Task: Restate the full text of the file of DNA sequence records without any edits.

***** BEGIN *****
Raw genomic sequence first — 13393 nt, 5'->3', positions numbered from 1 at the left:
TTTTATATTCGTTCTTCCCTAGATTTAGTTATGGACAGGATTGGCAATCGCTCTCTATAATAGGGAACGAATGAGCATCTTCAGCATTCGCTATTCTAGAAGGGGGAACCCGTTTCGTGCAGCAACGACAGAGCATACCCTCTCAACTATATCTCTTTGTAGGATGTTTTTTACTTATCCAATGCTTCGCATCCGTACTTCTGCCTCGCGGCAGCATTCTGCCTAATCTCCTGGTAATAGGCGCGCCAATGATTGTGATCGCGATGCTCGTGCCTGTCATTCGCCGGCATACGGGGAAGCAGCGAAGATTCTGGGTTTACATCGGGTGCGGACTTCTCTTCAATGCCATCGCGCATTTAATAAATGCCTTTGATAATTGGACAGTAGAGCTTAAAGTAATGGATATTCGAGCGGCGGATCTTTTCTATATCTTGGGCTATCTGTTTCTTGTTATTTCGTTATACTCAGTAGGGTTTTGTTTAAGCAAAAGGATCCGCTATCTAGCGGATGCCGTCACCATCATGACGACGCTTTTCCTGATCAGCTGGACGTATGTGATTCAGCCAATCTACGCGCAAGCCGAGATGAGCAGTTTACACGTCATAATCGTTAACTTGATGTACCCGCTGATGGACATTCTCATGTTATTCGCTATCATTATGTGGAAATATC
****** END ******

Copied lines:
Raw genomic sequence first — 13393 nt, 5'->3', positions numbered from 1 at the left:
TTTTATATTCGTTCTTCCCTAGATTTAGTTATGGACAGGATTGGCAATCGCTCTCTATAATAGGGAACGAATGAGCATCTTCAGCATTCGCTATTCTAGAAGGGGGAACCCGTTTCGTGCAGCAACGACAGAGCATACCCTCTCAACTATATCTCTTTGTAGGATGTTTTTTACTTATCCAATGCTTCGCATCCGTACTTCTGCCTCGCGGCAGCATTCTGCCTAATCTCCTGGTAATAGGCGCGCCAATGATTGTGATCGCGATGCTCGTGCCTGTCATTCGCCGGCATACGGGGAAGCAGCGAAGATTCTGGGTTTACATCGGGTGCGGACTTCTCTTCAATGCCATCGCGCATTTAATAAATGCCTTTGATAATTGGACAGTAGAGCTTAAAGTAATGGATATTCGAGCGGCGGATCTTTTCTATATCTTGGGCTATCTGTTTCTTGTTATTTCGTTATACTCAGTAGGGTTTTGTTTAAGCAAAAGGATCCGCTATCTAGCGGATGCCGTCACCATCATGACGACGCTTTTCCTGATCAGCTGGACGTATGTGATTCAGCCAATCTACGCGCAAGCCGAGATGAGCAGTTTACACGTCATAATCGTTAACTTGATGTACCCGCTGATGGACATTCTCATGTTATTCGCTATCATTATGTGGAAATATC